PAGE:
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Treasured items on display for museum's 150th birthday

Wednesday, October 14, 2020   Posted in: Signatory Notice Board By: Administrator With tags: heritage, exhibition

Christchurch City Council Newsline: 14th October 2020

The world's last remaining huia nest is one of the rarely-seen taonga on show in a Christchurch Heritage Festival exhibition marking 150 years since the Canterbury Museum first opened its doors.

The Museum’s collection has grown from 25,000 objects to more than 2.3 million since that opening day on 1st October 1870.

31 of these taonga (treasures) have emerged from the Museum’s storerooms to be displayed to mark the 150th anniversary, in the exhibition House of Treasures: Ngā Taonga Tuku Iho - one of more than 50 events in this year's Christchurch Heritage Festival.

Highlights from the exhibition include the boots Sir Edmund Hillary wore when he summited Mount Everest, the dress Kate Sheppard wears on the $10 note, and the only remaining nest of New Zealand’s extinct native huia bird.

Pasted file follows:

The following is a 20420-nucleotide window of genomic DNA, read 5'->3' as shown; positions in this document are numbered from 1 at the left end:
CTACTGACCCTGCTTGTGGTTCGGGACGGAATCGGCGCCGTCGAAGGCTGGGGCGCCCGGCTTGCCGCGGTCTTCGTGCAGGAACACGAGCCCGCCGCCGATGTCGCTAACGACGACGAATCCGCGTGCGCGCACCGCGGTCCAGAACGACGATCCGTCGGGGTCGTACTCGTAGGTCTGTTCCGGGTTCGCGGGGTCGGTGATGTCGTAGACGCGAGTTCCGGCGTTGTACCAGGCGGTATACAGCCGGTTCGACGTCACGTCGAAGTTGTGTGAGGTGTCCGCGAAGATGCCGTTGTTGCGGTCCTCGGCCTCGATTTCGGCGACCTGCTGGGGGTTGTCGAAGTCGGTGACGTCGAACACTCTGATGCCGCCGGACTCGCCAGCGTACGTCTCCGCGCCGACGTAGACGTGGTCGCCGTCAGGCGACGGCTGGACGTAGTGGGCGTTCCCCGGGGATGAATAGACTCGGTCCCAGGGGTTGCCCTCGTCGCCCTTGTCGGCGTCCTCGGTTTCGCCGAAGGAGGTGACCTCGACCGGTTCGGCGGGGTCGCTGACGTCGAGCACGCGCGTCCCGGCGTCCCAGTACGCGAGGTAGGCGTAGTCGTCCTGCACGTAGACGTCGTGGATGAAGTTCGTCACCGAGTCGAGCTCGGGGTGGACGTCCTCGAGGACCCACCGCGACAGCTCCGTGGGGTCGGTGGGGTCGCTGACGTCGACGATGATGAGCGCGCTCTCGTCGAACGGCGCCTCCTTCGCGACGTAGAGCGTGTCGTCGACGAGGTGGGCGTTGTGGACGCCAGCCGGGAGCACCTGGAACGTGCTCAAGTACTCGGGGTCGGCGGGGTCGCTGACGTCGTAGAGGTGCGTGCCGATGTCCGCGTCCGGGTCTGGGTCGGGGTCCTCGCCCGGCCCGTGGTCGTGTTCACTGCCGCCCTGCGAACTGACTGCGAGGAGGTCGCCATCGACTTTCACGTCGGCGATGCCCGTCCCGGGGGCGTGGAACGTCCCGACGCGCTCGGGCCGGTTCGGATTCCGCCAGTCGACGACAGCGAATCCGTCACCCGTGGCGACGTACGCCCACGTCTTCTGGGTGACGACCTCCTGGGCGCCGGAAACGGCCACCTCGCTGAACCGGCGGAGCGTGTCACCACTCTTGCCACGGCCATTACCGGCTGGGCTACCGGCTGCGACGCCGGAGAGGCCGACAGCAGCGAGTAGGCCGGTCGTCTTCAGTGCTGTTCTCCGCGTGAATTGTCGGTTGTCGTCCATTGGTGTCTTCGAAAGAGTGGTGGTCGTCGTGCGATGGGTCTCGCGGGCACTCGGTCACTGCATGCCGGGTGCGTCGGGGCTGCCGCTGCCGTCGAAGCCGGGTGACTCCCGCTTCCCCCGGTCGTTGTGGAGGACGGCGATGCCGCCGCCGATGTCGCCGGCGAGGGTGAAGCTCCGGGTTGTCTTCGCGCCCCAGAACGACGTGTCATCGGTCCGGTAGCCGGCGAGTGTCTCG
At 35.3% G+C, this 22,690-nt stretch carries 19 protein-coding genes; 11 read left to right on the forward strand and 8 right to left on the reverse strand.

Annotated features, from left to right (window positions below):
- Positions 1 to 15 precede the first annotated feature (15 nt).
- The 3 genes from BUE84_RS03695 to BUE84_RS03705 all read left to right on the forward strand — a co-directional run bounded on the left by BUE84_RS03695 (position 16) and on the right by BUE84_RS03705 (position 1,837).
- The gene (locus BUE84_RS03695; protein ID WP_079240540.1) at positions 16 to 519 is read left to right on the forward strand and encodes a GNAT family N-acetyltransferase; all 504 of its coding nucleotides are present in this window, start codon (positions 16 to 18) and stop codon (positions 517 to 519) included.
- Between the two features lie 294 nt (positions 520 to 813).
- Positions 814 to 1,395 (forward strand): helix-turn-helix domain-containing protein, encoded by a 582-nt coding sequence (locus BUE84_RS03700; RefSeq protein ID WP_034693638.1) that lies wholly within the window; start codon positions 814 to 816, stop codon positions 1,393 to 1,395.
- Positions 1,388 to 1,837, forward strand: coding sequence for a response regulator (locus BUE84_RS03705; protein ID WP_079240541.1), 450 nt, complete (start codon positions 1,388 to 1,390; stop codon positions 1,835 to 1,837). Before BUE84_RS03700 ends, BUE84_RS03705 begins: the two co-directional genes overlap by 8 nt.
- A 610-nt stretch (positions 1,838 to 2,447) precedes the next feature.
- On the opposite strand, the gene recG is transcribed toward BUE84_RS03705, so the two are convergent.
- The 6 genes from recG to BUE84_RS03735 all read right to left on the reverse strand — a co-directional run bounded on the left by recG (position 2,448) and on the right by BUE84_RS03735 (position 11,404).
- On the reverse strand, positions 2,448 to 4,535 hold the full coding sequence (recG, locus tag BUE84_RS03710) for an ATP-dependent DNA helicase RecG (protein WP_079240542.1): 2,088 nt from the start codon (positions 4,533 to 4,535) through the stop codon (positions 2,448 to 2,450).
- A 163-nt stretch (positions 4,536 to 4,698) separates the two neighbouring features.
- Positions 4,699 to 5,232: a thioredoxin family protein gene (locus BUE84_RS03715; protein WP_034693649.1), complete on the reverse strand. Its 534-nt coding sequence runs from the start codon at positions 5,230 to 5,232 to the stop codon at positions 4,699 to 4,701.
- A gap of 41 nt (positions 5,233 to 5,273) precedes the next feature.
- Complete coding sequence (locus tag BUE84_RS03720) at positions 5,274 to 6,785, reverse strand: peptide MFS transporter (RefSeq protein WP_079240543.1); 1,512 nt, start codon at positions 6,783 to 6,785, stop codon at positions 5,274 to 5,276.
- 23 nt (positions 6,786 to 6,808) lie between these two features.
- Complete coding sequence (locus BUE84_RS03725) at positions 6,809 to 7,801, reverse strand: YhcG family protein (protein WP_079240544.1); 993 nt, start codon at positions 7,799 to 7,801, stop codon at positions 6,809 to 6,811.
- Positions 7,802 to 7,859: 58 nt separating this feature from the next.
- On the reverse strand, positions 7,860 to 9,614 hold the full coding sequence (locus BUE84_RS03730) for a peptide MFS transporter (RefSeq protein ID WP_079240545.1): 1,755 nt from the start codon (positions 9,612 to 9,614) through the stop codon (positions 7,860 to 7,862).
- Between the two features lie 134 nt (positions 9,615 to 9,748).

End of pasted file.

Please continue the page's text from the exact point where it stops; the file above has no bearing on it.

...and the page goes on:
The items range in size from the 4.5 metre-long South Island Giant Moa skeleton to the 0.63mm long fairy fly – one of the smallest flying insects in the world.

House of Treasures includes probably the oldest human-made object in the collection - an Acheulean hand-axe likely crafted by an ancient human species up to 450,000 years ago.

Museum Director Anthony Wright says the exhibition is an opportunity for Cantabrians to view some of their more rarely-seen treasures.

“Some of these objects don’t go on display very often, either because they’re too delicate - like the Kate Sheppard dress - or because we just don’t have the space.

“The huia nest is one of my absolute favourites. It’s the only known nest in the world, which makes for very poignant viewing.”

The objects in the exhibition are drawn from a book the Museum has produced celebrating its 150th year on Rolleston Avenue. The book features 150 taonga from the Museum’s collection, captured by award-winning photographer Jane Ussher with text by Museum staff.

The House of Treasures: Ngā Taonga Tuku Iho exhibition is on Level 3 of the Canterbury Museum until 13th June 2021.

The Christchurch Heritage Festival runs from Saturday 24th October until Sunday 8th November 2020.